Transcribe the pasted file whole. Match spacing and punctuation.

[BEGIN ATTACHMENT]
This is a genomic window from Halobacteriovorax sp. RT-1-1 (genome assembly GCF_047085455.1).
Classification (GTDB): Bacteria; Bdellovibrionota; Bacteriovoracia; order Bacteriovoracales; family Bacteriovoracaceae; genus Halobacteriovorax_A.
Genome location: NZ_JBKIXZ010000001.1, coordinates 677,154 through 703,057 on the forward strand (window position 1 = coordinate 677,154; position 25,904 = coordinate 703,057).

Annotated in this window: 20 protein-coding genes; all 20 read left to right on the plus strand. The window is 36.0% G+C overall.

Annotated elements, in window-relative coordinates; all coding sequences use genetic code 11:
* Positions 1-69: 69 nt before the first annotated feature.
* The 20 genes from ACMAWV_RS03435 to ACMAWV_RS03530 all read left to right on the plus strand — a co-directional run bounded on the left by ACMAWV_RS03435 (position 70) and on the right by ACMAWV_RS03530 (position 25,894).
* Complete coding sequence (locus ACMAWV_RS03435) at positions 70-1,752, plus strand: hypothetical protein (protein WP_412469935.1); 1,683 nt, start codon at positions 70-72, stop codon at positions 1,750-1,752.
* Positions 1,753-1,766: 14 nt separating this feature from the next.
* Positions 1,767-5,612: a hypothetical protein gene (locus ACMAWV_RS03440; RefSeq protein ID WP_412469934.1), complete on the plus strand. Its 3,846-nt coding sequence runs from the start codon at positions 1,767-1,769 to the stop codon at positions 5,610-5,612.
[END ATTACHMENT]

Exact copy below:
This is a genomic window from Halobacteriovorax sp. RT-1-1 (genome assembly GCF_047085455.1).
Classification (GTDB): Bacteria; Bdellovibrionota; Bacteriovoracia; order Bacteriovoracales; family Bacteriovoracaceae; genus Halobacteriovorax_A.
Genome location: NZ_JBKIXZ010000001.1, coordinates 677,154 through 703,057 on the forward strand (window position 1 = coordinate 677,154; position 25,904 = coordinate 703,057).

Annotated in this window: 20 protein-coding genes; all 20 read left to right on the plus strand. The window is 36.0% G+C overall.

Annotated elements, in window-relative coordinates; all coding sequences use genetic code 11:
* Positions 1-69: 69 nt before the first annotated feature.
* The 20 genes from ACMAWV_RS03435 to ACMAWV_RS03530 all read left to right on the plus strand — a co-directional run bounded on the left by ACMAWV_RS03435 (position 70) and on the right by ACMAWV_RS03530 (position 25,894).
* Complete coding sequence (locus ACMAWV_RS03435) at positions 70-1,752, plus strand: hypothetical protein (protein WP_412469935.1); 1,683 nt, start codon at positions 70-72, stop codon at positions 1,750-1,752.
* Positions 1,753-1,766: 14 nt separating this feature from the next.
* Positions 1,767-5,612: a hypothetical protein gene (locus ACMAWV_RS03440; RefSeq protein ID WP_412469934.1), complete on the plus strand. Its 3,846-nt coding sequence runs from the start codon at positions 1,767-1,769 to the stop codon at positions 5,610-5,612.